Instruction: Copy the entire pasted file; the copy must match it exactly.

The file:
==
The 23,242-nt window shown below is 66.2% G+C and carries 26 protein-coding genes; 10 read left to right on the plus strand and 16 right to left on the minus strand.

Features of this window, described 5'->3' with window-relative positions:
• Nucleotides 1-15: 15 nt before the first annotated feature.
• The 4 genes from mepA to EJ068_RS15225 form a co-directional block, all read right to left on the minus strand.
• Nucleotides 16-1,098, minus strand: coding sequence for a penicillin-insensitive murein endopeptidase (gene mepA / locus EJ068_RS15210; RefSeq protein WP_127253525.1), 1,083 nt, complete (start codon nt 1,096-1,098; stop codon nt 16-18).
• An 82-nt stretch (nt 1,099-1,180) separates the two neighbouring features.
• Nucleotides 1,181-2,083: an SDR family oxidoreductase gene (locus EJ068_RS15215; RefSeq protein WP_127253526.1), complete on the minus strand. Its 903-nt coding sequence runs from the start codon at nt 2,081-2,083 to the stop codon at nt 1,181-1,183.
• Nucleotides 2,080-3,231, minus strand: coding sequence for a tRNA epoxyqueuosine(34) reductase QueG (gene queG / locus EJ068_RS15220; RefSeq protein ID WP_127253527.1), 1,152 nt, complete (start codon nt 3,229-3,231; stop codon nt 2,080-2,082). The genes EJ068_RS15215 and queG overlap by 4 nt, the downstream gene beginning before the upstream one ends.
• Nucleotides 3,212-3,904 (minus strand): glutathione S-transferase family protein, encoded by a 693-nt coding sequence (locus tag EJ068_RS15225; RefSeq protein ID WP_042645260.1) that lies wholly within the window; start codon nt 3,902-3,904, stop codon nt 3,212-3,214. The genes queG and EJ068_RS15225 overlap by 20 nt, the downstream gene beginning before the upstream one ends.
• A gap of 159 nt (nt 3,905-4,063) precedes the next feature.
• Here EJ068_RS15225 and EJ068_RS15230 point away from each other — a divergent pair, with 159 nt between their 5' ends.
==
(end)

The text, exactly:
The 23,242-nt window shown below is 66.2% G+C and carries 26 protein-coding genes; 10 read left to right on the plus strand and 16 right to left on the minus strand.

Features of this window, described 5'->3' with window-relative positions:
• Nucleotides 1-15: 15 nt before the first annotated feature.
• The 4 genes from mepA to EJ068_RS15225 form a co-directional block, all read right to left on the minus strand.
• Nucleotides 16-1,098, minus strand: coding sequence for a penicillin-insensitive murein endopeptidase (gene mepA / locus EJ068_RS15210; RefSeq protein WP_127253525.1), 1,083 nt, complete (start codon nt 1,096-1,098; stop codon nt 16-18).
• An 82-nt stretch (nt 1,099-1,180) separates the two neighbouring features.
• Nucleotides 1,181-2,083: an SDR family oxidoreductase gene (locus EJ068_RS15215; RefSeq protein WP_127253526.1), complete on the minus strand. Its 903-nt coding sequence runs from the start codon at nt 2,081-2,083 to the stop codon at nt 1,181-1,183.
• Nucleotides 2,080-3,231, minus strand: coding sequence for a tRNA epoxyqueuosine(34) reductase QueG (gene queG / locus EJ068_RS15220; RefSeq protein ID WP_127253527.1), 1,152 nt, complete (start codon nt 3,229-3,231; stop codon nt 2,080-2,082). The genes EJ068_RS15215 and queG overlap by 4 nt, the downstream gene beginning before the upstream one ends.
• Nucleotides 3,212-3,904 (minus strand): glutathione S-transferase family protein, encoded by a 693-nt coding sequence (locus tag EJ068_RS15225; RefSeq protein ID WP_042645260.1) that lies wholly within the window; start codon nt 3,902-3,904, stop codon nt 3,212-3,214. The genes queG and EJ068_RS15225 overlap by 20 nt, the downstream gene beginning before the upstream one ends.
• A gap of 159 nt (nt 3,905-4,063) precedes the next feature.
• Here EJ068_RS15225 and EJ068_RS15230 point away from each other — a divergent pair, with 159 nt between their 5' ends.